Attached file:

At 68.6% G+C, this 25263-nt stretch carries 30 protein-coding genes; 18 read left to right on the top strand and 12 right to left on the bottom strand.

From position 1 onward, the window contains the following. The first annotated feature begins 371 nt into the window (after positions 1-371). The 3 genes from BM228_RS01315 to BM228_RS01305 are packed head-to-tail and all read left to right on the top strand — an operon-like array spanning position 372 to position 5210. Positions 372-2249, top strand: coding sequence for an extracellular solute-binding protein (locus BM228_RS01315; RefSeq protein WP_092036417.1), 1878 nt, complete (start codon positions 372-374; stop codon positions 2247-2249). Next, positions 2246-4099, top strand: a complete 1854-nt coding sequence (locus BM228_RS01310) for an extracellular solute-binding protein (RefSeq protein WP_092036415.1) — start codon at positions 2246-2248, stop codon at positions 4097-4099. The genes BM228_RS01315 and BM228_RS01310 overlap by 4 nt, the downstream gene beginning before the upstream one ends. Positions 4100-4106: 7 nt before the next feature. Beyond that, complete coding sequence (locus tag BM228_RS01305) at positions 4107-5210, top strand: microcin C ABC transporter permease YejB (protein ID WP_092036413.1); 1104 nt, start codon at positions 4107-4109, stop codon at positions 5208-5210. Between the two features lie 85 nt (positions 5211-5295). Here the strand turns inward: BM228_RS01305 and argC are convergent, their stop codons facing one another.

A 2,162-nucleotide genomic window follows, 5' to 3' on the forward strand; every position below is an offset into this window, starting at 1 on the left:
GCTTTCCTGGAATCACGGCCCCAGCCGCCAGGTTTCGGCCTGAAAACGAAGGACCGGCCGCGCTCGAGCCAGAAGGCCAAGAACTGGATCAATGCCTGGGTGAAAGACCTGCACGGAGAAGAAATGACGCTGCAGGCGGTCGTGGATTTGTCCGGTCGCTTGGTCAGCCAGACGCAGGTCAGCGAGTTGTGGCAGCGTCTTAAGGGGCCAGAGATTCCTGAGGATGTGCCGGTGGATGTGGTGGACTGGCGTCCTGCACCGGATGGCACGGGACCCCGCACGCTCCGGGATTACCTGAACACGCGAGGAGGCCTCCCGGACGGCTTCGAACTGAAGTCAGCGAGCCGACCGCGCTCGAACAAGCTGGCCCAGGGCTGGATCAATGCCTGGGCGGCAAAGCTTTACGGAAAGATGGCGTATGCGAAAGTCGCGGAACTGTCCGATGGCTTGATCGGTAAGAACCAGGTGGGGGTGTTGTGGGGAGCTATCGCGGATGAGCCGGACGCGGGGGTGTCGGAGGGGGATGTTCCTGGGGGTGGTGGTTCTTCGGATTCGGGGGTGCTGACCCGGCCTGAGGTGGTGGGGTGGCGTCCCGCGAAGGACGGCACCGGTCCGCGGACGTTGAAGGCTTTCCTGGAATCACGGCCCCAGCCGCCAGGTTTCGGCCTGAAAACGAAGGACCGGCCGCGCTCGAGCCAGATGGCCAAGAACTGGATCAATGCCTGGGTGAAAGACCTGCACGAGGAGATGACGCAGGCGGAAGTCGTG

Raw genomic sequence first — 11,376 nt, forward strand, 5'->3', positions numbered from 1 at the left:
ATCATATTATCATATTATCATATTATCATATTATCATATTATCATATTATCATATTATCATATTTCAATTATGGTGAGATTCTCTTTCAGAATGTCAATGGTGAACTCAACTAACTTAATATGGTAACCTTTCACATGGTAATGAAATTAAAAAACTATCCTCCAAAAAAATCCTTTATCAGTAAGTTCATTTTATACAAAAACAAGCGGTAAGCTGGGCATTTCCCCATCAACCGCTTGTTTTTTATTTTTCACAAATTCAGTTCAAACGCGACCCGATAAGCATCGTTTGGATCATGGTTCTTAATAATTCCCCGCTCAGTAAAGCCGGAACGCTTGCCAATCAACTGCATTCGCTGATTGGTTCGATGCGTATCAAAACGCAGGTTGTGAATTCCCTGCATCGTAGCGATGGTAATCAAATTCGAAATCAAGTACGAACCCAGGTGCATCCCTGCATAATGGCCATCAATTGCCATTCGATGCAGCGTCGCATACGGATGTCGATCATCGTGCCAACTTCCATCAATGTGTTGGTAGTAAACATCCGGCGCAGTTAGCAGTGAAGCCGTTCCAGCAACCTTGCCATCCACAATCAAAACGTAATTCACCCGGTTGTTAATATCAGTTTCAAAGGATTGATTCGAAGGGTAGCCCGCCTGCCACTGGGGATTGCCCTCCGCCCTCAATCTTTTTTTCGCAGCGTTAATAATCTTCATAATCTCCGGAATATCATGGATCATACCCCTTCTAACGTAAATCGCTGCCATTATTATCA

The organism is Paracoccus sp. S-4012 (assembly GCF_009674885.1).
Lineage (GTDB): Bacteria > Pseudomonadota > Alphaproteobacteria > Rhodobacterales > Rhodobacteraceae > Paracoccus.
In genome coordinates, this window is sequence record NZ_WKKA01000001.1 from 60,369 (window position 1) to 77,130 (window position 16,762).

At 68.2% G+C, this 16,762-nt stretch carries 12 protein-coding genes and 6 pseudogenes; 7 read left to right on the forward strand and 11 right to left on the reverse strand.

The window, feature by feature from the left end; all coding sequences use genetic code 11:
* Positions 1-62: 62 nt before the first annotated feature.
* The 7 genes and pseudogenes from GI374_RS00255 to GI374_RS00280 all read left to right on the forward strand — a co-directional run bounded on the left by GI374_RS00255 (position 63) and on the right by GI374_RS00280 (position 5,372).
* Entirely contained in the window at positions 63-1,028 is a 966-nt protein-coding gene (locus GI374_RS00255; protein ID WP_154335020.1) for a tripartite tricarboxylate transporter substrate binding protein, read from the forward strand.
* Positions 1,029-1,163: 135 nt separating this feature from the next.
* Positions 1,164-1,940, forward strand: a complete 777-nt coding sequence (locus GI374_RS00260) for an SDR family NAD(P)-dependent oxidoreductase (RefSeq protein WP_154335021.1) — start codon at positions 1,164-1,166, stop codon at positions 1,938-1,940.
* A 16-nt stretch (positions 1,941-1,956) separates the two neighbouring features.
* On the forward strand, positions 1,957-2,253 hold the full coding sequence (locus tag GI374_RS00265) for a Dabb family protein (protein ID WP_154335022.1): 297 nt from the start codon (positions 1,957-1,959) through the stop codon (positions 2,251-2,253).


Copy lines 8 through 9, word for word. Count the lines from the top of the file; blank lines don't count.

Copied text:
Lineage (GTDB): Bacteria > Pseudomonadota > Alphaproteobacteria > Rhodobacterales > Rhodobacteraceae > Paracoccus.
In genome coordinates, this window is sequence record NZ_WKKA01000001.1 from 60,369 (window position 1) to 77,130 (window position 16,762).